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Disaster Preparedness

By Jakomeit ·
I am looking at options to minimize our downtime. Right now, our file and print server is about 16 months old. It has 7 hard drives running a raid 5 array. We had a hardware failure this summer and the part was sent overnight to us, but we were down for about 20 hours by the time I replaced the part. I want to minimize our downtime to less than an hour if something like this were to happen again so I basically came up with 2 options, buy another server with the exact config so I can swap the hard drives (which I can?t find the same server anywhere), or implement server clustering. Can you think of any other options I might have? Server clustering involves getting w2k advanced server on top of hardware and that will about triple my costs. Any other suggestions you have would be appreciated!

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by timwalsh In reply to Disaster Preparedness

20 hours sounds a bit extremem for a RAID 5 array. The idea behind Raid 5 is that (aaumming you aren't maxed out on space) if a drive in the array fails, array can regenerate itself and continue to function after you pull a failed drive. When youhave the replacement in hand you can install it and regenerate the array again. The method to do this will be dependent on the Raid adapter used. Dig out the documentation for your adapter and check out the exact process you need to use.

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by Jakomeit In reply to Disaster Preparedness

thanks for your response. It was not a hard drive failure, it was the voltage regulator module so the server was not able to power up at all without the replacement.

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by timwalsh In reply to Disaster Preparedness

As you are discovering, true fault-tolerance costs money. You have essentially answered your own question as far as options.

For option 1 (second server as hot backup), if you can't find the exact same server, build one with as close to the same specs as you can get. The critical componenets will be the RAID controller (if you don't want to just move that with the drives) and CPU(s) (as this would involve the HAL). Even if you have to install a few different drivers after you move the array to the "backup" server, you can probably accomplish this within the hour time-frame you have set. In fact you can probably improve on that by doing a practice run on a weekend (when you don't affect any users). Once you do the swap once, the drivers will already be installed. The nxt time you HAVE to do a swap (because of equipment failure), Windows will recognize the differing hardware, and finding the appropriate drivers already installed, Windows will start that much faster (and you won't have to run around searching fro drivers).

Hope this gives you some ideas.

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by Jakomeit In reply to Disaster Preparedness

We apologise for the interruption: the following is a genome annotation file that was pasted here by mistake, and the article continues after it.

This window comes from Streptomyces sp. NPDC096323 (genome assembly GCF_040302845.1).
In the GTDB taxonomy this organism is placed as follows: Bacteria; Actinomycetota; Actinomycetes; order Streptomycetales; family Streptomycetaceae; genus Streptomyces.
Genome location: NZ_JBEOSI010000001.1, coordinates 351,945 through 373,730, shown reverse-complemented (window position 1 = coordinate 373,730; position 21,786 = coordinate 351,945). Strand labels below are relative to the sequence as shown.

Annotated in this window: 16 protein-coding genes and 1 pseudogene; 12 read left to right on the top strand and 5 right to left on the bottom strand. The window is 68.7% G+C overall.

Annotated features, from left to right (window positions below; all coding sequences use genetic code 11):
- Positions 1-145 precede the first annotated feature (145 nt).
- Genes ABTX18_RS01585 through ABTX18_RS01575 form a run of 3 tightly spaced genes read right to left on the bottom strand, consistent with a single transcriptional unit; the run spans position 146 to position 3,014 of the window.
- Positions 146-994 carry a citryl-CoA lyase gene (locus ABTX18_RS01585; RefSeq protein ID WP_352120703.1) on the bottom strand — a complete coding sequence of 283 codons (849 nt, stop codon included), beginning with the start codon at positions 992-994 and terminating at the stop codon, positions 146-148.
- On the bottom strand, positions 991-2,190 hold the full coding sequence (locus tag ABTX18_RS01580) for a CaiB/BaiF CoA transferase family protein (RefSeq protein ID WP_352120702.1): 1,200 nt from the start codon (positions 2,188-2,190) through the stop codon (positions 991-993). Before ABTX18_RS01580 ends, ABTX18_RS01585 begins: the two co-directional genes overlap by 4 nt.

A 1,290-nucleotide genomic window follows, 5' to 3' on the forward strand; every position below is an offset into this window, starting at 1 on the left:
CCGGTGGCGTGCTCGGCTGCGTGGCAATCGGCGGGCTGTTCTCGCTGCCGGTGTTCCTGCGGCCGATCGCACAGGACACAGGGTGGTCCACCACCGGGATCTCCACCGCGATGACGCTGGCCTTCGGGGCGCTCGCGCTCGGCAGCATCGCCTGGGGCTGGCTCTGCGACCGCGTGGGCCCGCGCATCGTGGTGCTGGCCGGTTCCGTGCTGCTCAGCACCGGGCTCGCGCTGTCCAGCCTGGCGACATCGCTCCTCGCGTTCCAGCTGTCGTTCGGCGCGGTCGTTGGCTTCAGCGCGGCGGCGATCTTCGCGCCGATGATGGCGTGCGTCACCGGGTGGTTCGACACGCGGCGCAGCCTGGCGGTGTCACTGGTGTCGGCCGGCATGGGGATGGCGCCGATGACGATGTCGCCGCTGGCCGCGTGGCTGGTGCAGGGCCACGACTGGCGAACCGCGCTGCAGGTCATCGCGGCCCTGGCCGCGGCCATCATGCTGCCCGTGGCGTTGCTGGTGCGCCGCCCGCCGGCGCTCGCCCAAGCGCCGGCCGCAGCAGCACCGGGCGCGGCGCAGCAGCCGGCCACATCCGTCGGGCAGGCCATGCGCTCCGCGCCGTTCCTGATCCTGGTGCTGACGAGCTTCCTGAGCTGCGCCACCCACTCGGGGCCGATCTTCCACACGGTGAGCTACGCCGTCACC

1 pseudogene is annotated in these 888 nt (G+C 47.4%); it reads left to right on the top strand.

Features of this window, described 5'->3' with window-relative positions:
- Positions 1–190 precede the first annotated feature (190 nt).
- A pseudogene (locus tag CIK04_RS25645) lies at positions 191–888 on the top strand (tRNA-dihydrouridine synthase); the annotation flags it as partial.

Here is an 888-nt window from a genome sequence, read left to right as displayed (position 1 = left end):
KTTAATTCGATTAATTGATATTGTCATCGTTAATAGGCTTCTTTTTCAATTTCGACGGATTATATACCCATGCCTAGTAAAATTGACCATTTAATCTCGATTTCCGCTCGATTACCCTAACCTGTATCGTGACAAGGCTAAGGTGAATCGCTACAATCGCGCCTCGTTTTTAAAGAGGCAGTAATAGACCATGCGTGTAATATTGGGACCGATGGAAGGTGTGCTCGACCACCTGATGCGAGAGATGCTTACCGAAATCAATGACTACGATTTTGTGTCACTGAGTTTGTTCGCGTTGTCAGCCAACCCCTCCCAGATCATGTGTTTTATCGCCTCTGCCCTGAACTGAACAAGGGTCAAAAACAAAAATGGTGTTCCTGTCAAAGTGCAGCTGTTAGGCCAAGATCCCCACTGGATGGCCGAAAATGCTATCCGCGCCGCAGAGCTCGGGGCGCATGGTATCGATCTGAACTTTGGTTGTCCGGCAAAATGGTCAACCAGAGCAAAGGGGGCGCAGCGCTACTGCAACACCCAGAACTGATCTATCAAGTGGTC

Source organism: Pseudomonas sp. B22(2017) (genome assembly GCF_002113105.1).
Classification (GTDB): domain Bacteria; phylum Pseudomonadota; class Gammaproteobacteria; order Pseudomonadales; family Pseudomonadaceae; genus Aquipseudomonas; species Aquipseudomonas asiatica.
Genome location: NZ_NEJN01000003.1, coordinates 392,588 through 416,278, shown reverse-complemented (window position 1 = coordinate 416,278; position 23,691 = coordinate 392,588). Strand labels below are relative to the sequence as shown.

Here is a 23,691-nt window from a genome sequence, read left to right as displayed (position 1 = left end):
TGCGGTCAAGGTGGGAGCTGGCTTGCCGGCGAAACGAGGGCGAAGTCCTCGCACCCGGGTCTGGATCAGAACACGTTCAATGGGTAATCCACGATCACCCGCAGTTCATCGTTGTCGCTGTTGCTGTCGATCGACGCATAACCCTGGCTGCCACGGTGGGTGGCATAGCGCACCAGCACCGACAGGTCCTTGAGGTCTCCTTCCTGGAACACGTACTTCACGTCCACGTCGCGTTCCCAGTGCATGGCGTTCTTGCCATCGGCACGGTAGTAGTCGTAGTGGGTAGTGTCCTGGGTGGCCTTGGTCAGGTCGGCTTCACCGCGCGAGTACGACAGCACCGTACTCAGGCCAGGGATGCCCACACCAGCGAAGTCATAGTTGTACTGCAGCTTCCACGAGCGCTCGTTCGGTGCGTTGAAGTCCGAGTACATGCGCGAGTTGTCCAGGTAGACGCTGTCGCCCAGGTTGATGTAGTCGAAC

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by MikeTalonNYC In reply to Disaster Preparedness

Hi:

First, check out the Disaster Recovery TechMails from TechRepublic, I address this type of issue all the time in my columns there =)

Specifically to answer your question, I would suggest using a replication tool (do a Yahoo search for "byte-level real-time replication") to keep all the data from one server on a second server. The benefit here is that the servers need not be identical. You simply configure the software on both machines, and the replication tool keeps all the data in sync - therefore in a failure situation you just failover to the second box.

Granted, this software does increase costs, but not nearly as much as cluster-class hardware and software would. Also, you can use non-cluster-aware applications with replication tools, something you can't do with a cluster.

As usual, I can't reccomend a specific tool becuase this is the area of expertise I write the columns about, but that Yahoo search will turn up quite a few different products for you to choose from.

Best of Luck
Mike Talon
miketalonnyc@yahoo.com

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by Jakomeit In reply to Disaster Preparedness

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by Jose Mir In reply to Disaster Preparedness

Check Novell.
You are going to save big money in the long run, and you are going to add great stability, availability and scalability.
I know ? I know, many people think that because of previous decisions there is no way to roll back. Even if you use of MS-SQL and/or MS-Exchange you need to know about other possibilities. Oracle, DB2 and GroupWise are good examples.
Even if you want to keep mix environments you still may find benefits in using Netware and Win2K. Keep in mind that eDirectorywill make your life easier.
By the way, Netware 6 allows for 32 nodes clustering, at no extra cost. The same occur with multiprocessor support, you may have servers with up to 32 processors each.
And if your concerns are now about storage, Novell offers multi-platform NAS solutions.
Just take a look.

Regards,

Jose P Mir
jpm@jpmir.net

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by Jakomeit In reply to Disaster Preparedness

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by Jakomeit In reply to Disaster Preparedness

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